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Succulent Bison Roast
Posted By Worker Bee On November 6, 2010 @ 8:00 am In Recipes | 33 Comments
A roast is a beautiful thing. With very little work on your part, a roast can easily feed a large group of people and more often than not, provide leftovers for the next day. Roasts can be casual and budget friendly , like a good ‘ol pot roast, or you can step it up a notch for upcoming holiday dinners by roasting something a little different, like bison.
Although similar in flavor to beef, bison is often described as having a sweeter, richer flavor that needs only minimal seasoning to enhance it. When cooked rare or medium rare, bison has a delicate texture that is less stringy and chewy than beef can be. Bison rump, chuck or round roasts are the least expensive, but also the least tender cuts and are best cooked for hours in a slow cooker. We all love comfort food from a Crock Pot , but when the holidays roll around you might have your sights set on something a little fancier. If this is the case, start scanning your meat department for either bison tri-tip, or if you really want to splurge, bison prime rib.
Bison prime rib is thought to be the most tender cut and at around $30/pound, you’re going to pay for every tender mouthful. Bison tri-tip is less-expensive and can be equally delicious and quite tender, too. Cut from the sirloin, the tri-tip is richly flavored and when served medium-rare and cut thinly, almost melts in your mouth.
Whichever cut you choose, bison cooks relatively quickly, freeing up your oven for other holidays goodies. To make the meal even easier to prepare, surround the meat with chopped root vegetables  – turnip, rutabaga and parsnip – so your main course and side dish will cook together and finish at the same time.
Now back to that bit about bison needing only minimal seasoning… salt and pepper  will do just fine, but if you want to get a little fancier without much fuss, look for Herbes de Provence in the spice aisle. This aromatic blend of dried thyme, savory, rosemary, tarragon, basil and lavender adds complex flavor to a roast and will send an unbelievable aroma wafting out of your oven. You’ll be instantly transported out of your kitchen and to the French countryside. If France isn’t your thing, however, any simple blend from your spice drawer will make a tasty rub for your bison roast.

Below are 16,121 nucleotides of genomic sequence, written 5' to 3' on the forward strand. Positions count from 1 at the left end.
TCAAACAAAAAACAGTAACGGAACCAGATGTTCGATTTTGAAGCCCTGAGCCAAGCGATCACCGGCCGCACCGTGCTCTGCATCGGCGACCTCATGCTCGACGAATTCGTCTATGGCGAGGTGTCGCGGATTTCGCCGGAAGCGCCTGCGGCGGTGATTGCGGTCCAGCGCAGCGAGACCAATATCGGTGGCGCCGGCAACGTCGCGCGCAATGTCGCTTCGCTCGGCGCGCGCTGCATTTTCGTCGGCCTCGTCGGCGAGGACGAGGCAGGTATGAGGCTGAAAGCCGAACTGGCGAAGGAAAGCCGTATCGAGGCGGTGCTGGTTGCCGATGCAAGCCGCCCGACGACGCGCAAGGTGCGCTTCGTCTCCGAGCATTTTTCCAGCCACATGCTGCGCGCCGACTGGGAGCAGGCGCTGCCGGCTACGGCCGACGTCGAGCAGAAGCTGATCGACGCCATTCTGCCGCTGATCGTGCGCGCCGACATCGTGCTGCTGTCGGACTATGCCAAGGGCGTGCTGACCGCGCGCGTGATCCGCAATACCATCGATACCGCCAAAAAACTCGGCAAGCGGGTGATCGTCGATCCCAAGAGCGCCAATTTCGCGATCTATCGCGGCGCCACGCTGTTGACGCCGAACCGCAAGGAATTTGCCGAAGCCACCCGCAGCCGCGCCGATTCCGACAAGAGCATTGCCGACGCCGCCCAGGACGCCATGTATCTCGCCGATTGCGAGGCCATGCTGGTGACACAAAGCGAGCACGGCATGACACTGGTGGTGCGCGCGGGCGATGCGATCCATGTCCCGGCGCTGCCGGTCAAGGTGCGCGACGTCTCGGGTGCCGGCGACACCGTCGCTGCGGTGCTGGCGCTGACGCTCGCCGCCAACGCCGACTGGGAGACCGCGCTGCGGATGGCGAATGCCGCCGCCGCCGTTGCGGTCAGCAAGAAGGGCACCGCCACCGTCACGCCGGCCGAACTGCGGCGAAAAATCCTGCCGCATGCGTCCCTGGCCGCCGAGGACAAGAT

We find that a 2 – 2 1/2 pound tri-tip roast easily feeds 4 or more, but talk to your butcher about how many pounds of meat to buy. Obviously, the cooking time will increase as the size of the roast increases, but cooking time will also vary from oven to oven. The best indicator of when your roast is perfectly cooked is temperature, not time. A meat thermometer is your best friend, and when that friend says “145 degrees Fahrenheit” your bison roast is ready to come out of the oven. Served on a platter surrounded with roasted vegetables and garnished with fresh herbs, a tri-tip bison roast is a simple but elegant meal: succulent, tender and mouth-wateringly flavorful.
Preheat oven to 450 degrees Fahrenheit.
Using a knife, carefully slice most of the silver skin off the meat. The silver skin is the thin, white layer covering parts of the roast.
In a small bowl mix together Herbes de Provence, garlic, salt and oil.
Rub the entire roast with the mixture then stick a thermometer into the thickest part of the roast. In a roasting pan, surround the meat with the chopped vegetables. Lightly drizzle the vegetables with oil then put the pan, uncovered, in the oven for 15 minutes.
Reduce oven heat to 300 degrees and cook the meat for approximately 35-45 minutes more, or until the thermometer reaches 140-145 degrees. The meat in the photo, cooked rare, was taken out of the oven at 140 degrees.
Remove the meat from the oven but leave the oven on so the vegetables can continue to cook. Let the meat rest on a cutting board for 15 minutes, uncovered or very lightly covered with foil. Remove the vegetables from the oven, slice the meat thinly, and serve.
**The internal temperature of the roast will rise while the meat is resting, bringing it to medium rare. If you slice the meat and it is still too rare for your taste, don’t panic. Return the sliced meat to the oven for additional cooking, but keep an eye on it – once sliced, the meat will cook very quickly. Remember, bison is most tender and flavorful when it is still fairly pink.
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